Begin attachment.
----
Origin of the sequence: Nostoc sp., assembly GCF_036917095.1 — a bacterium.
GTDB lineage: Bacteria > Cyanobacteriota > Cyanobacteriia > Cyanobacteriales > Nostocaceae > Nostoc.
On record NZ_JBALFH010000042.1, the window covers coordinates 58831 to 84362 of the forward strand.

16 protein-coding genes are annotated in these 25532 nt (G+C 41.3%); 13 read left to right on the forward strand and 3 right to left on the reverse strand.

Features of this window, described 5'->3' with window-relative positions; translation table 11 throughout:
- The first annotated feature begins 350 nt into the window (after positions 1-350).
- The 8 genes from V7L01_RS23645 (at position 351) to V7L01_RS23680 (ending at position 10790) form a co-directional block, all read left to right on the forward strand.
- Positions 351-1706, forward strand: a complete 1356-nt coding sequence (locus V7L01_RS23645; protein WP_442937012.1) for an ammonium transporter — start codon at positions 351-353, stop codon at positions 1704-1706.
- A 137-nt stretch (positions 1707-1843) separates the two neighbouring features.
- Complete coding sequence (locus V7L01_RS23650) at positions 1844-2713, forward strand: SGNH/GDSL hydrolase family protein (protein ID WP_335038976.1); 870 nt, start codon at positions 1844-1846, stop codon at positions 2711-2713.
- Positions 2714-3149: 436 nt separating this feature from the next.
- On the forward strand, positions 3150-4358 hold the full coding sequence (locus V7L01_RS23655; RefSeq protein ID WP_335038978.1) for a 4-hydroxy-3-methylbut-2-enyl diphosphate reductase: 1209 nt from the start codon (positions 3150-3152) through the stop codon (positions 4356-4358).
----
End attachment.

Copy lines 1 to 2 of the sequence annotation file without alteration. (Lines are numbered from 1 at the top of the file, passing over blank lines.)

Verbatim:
Origin of the sequence: Nostoc sp., assembly GCF_036917095.1 — a bacterium.
GTDB lineage: Bacteria > Cyanobacteriota > Cyanobacteriia > Cyanobacteriales > Nostocaceae > Nostoc.